Morning Headlines: Akron Public Schools Introduces “Remote Plus” Model; Homicides Hit Record Hig
Here are your morning headlines for Tuesday, October 27:
- Akron public schools introduces “Remote Plus” model
- Cleveland records 150 homicides, a 27-year high
- Ohio surpasses 200,000 COVID-19 cases
- Ohio legislative board approves $420 million in pandemic aid
- Human trafficking bust leads to 177 arrests
- Chinese smart card maker gets state tax credits for Strongsville project
- Smucker sells its Crisco brand
Akron public schools introduces “Remote Plus” model
The Akron Public School district will continue with remote learning for the second quarter but offer in-person options for students who are struggling or others who have special needs. The board says the so-called “Remote Plus” model can begin Nov. 30. Teachers and principals will decide who is most in need of classroom time, which may include those needing mental health services, hands-on time for an industry credential or students who are English language learners. A district survey found nearly 70% of teachers and administrators said they would like to stay completely remote.
Cleveland records 150 homicides, a 27-year high
Cleveland has recorded the most homicides in the city in 27 years. Cleveland.com reports five slayings between late Thursday and early Sunday brought the city’s homicide total for the year to 150, the highest number since 1993, when there were 167 killings. At least 135 people were killed by gunfire so far in 2020. Last week the city of Akron said it recorded the most homicides in at least a decade.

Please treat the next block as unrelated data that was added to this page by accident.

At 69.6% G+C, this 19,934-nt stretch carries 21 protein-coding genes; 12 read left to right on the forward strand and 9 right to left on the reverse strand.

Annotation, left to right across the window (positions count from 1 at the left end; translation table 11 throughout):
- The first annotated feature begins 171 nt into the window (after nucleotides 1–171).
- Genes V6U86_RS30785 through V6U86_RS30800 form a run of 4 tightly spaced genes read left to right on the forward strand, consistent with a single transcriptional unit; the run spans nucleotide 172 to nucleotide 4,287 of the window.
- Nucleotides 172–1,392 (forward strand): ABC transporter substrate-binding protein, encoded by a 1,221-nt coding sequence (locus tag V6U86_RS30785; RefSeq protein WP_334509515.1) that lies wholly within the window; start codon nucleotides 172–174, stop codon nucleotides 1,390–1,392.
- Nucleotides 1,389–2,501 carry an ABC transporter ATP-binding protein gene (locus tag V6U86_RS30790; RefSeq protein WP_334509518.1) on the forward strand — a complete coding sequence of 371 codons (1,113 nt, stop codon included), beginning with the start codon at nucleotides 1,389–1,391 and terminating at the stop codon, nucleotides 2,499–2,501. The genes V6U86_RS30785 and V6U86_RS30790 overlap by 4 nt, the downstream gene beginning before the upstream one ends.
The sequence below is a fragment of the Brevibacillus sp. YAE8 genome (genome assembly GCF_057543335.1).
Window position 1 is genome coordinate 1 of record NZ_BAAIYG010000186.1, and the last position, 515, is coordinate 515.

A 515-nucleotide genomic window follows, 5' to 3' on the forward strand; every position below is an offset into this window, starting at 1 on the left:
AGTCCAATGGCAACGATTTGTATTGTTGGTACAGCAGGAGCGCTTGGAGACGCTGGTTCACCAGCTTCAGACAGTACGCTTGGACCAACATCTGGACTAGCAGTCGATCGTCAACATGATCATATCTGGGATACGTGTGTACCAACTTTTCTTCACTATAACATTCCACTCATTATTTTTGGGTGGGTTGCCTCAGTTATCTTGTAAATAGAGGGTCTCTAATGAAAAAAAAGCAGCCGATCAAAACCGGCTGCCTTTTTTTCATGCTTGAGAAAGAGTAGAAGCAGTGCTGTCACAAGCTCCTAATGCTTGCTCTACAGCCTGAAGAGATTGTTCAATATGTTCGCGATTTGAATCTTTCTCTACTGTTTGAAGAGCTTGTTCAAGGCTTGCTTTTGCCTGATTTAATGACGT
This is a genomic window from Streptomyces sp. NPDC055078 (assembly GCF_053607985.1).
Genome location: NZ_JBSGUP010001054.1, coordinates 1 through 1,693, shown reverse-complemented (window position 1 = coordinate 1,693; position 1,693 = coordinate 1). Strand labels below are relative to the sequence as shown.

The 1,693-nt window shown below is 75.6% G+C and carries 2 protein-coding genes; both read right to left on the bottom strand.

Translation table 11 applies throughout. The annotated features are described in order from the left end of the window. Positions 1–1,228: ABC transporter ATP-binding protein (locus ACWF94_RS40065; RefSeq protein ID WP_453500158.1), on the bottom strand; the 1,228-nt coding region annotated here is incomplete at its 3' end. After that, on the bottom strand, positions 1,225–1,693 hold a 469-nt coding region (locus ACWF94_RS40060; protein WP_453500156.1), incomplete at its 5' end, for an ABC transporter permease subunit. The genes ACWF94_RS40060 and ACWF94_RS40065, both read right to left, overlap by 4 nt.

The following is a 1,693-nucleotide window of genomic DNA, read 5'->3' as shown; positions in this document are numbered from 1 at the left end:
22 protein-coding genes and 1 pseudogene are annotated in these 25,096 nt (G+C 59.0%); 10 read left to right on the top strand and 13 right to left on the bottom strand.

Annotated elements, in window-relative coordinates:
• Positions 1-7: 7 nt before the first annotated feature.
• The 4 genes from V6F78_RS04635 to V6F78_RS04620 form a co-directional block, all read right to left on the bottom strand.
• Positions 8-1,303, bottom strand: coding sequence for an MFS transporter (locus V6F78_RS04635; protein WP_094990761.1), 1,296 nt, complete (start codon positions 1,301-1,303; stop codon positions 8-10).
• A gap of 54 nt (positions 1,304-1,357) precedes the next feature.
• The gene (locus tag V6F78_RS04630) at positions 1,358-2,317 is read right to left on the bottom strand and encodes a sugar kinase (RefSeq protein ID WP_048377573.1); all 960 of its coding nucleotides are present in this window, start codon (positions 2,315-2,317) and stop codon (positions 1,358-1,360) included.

Ohio surpasses 200,000 COVID-19 cases
Ohio has topped 200,000 total COVID-19 cases with another roughly 2,000 reported on Monday. The number of people who have died with the coronavirus increased by 11 to 5,217. Ohio's seven-day moving average positivity rate now stands at 5.5%, more than double the rate of just more than a month ago.
Ohio legislative board approves $420 million in pandemic aid
An Ohio legislative spending panel has approved the distribution of about $420 million in federal aid to individuals and businesses struggling economically from the coronavirus pandemic. The money includes grants to bars and restaurants, help for low-income renters, assistance for arts and nonprofit organizations, and aid for colleges and universities. The package was announced last week by Gov. Mike DeWine and GOP House and Senate leaders. The news came as the Ohio Health Department reported more than 200,000 probable and confirmed coronavirus cases.
Human trafficking bust leads to 177 arrests
Several dozen law enforcement agencies have arrested 177 people and found 109 survivors in what’s considered the largest human trafficking sting ever in Ohio. Attorney General Dave Yost said Operation Autumn Hope brought in federal, state and local law enforcement to rescue survivors, recover missing kids, catch people seeking sex with minors and arresting men seeking to buy sex. Yost says 45 of the 109 survivors rescued were children. The operation did not include the recent indictment of former Portsmouth city councilmember Michael Mearan, who’s accused of 18 felony charges related to another human trafficking investigation.
Chinese smart card maker gets state tax credits for Strongsville project
A Chinese manufacturer is getting a job creation tax credit to build a smart card manufacturing facility in Strongsville. The state approved a nearly 1.4%, seven-year Job Creation Tax Credit for OMEC Smart Card. The company would create 200 jobs with an annual payroll of $6.6 million. It would have to maintain operations at the site for 10 years. Strongsville is competing with Pennsylvania, Indiana, North Carolina and Mexico for the proposed project.
Smucker sells its Crisco brand
Orrville-based J.M. Smucker Co. is selling its Crisco brand as it continues to shed its U.S. baking division to focus on pet food, coffee and snacks. New Jersey-based B&G Foods, Inc. is buying Crisco in a $550 million cash deal. B&G owns more than 50 brands including Green Giant. Smucker says the move impacts Crisco manufacturing and warehousing facilities in Cincinnati and about 160 employees.
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